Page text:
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My father was never too close to his kids, but when his fishing trawler mysteriously disappeared in a storm to the South of Guam, his wife and her three sons still felt the loss deeply. I, being the oldest and least emotional of them, felt compelled to investigate what the Navy and NOAA wouldn't. Upon arriving in Guam a week later, I found the marina from which my father's boat had last been docked, and interrogated the manager, Vormen Klinkers. He had no useful information, save that the South Equatorial Current would likely wash up any remnants in Halmahera, of the Maluku Islands, based on the ship's last radioed position.

So, I scoured the 160 kilometers of Halmahera coastline until, at last, I found a clue. His logbook, nearly ruined, had washed up near a village. It was a miracle that it hadn't been taken. The first pages crumbled in my fingers, and the last ones were all blank. However, I was able to carefully extract the last 4 pages with writing on them, near the middle of the book. The hopeful feelings I had when I found his log began to dwindle away as I stared at the strange collection of symbols arranged on the papers. I knew he often used codes and ciphers for private information, but he never explained any of them to us.

Determined to uncover the truth, I took pictures and brought them home to my family. These are the exact symbols which were on each page:

symbols

For three sleepless weeks I studied them. At last, their meaning became clear. I ran outside and hitched up the boat trailer to my pickup truck, then floored it to the nearest highway.

Where was I going, and what had I discovered in my father's notes?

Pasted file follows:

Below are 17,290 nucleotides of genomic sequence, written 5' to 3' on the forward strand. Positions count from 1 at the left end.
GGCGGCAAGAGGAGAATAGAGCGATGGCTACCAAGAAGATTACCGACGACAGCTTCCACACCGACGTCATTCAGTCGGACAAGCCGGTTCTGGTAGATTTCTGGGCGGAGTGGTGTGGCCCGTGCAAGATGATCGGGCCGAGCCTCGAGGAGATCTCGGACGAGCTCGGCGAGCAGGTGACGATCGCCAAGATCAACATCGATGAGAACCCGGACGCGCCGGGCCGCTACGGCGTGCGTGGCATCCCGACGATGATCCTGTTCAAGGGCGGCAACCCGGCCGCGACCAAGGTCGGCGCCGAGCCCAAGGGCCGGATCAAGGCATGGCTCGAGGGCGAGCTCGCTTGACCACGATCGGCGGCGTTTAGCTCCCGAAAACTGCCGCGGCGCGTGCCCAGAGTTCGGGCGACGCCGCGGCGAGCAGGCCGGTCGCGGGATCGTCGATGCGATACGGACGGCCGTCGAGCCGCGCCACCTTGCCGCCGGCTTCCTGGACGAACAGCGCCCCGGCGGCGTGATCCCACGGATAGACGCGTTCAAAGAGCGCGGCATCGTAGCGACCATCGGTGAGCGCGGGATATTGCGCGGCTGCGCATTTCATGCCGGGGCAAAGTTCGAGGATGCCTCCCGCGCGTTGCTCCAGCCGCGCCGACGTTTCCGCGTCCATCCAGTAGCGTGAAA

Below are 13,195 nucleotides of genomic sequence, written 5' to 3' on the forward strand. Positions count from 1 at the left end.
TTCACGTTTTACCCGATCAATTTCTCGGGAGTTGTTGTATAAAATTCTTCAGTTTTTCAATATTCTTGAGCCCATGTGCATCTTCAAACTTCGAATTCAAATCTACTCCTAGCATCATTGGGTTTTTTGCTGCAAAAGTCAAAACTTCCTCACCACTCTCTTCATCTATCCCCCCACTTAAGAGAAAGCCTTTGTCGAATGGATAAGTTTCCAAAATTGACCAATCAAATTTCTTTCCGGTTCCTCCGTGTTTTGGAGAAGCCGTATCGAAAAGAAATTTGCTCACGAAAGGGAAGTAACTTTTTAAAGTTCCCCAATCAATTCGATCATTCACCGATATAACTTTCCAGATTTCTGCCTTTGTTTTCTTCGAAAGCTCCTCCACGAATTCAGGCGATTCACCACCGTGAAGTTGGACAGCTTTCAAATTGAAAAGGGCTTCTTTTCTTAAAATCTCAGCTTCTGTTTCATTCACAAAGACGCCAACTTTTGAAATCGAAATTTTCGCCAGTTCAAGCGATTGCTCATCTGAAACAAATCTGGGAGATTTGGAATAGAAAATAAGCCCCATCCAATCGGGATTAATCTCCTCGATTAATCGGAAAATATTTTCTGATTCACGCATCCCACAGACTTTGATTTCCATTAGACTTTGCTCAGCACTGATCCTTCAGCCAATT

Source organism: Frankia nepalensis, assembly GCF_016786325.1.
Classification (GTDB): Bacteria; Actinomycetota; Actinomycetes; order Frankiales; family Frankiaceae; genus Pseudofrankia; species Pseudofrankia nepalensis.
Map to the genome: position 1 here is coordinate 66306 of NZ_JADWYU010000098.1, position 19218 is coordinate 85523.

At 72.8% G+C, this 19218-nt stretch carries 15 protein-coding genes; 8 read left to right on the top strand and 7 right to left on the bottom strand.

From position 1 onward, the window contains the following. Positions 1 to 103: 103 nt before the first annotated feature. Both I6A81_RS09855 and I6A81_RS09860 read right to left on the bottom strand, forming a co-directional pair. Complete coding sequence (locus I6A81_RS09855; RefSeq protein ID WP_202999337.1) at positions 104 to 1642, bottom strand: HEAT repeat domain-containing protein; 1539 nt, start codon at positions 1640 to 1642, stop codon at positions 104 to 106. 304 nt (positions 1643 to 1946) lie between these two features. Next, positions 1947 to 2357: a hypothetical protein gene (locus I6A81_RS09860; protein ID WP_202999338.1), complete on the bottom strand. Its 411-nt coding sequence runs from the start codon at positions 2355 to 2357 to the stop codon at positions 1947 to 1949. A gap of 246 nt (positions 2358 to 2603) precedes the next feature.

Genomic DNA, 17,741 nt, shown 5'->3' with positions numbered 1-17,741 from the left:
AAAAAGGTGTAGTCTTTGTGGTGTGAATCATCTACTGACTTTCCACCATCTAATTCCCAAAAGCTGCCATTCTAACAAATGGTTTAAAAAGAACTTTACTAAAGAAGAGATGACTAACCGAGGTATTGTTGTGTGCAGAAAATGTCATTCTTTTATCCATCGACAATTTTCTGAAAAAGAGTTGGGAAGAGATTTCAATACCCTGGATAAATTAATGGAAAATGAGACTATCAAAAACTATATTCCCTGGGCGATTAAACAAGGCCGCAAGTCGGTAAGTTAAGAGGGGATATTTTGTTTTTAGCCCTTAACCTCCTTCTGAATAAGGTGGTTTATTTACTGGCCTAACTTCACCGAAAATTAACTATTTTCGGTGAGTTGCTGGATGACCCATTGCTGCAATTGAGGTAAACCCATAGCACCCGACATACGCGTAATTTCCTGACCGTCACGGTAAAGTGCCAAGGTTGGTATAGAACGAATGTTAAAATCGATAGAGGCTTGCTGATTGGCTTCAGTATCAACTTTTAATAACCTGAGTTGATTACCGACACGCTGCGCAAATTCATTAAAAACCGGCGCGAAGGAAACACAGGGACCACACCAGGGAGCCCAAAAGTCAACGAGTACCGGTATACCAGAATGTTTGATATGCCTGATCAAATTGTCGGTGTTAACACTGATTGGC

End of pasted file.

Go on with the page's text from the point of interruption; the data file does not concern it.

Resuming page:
Clue 1:

One night I stared into the sky, hoping, watching the small pinpoints of light twinkle in the vastness of space. And that gave me an idea—but it had nothing to do with stars.

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  • 2
    $\begingroup$ This looks like a really interesting puzzle: welcome to Puzzling! Would the tag visual also be applicable? $\endgroup$ – boboquack Dec 13 '18 at 5:13
  • $\begingroup$ Is it related to nautical alphabet? $\endgroup$ – qq jkztd Jan 5 at 15:48
  • $\begingroup$ @qqjkztd It is not. $\endgroup$ – SpyderScript Jan 6 at 17:34
  • $\begingroup$ since it's been more than three (sleepless) weeks, what about giving a clue? $\endgroup$ – qq jkztd Jan 28 at 10:52
  • $\begingroup$ @qqjkztd I have now. Thanks, I suspected everyone had given up. $\endgroup$ – SpyderScript Jan 29 at 14:26
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Far from solution yet:

The name of the dock manager, Vormen Klinkers, translates into English as "Form Vowels", which might be a hint.

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  • $\begingroup$ The first word may not be an accurate translation - there are several synonyms which should also be considered. $\endgroup$ – SpyderScript Jan 6 at 17:38

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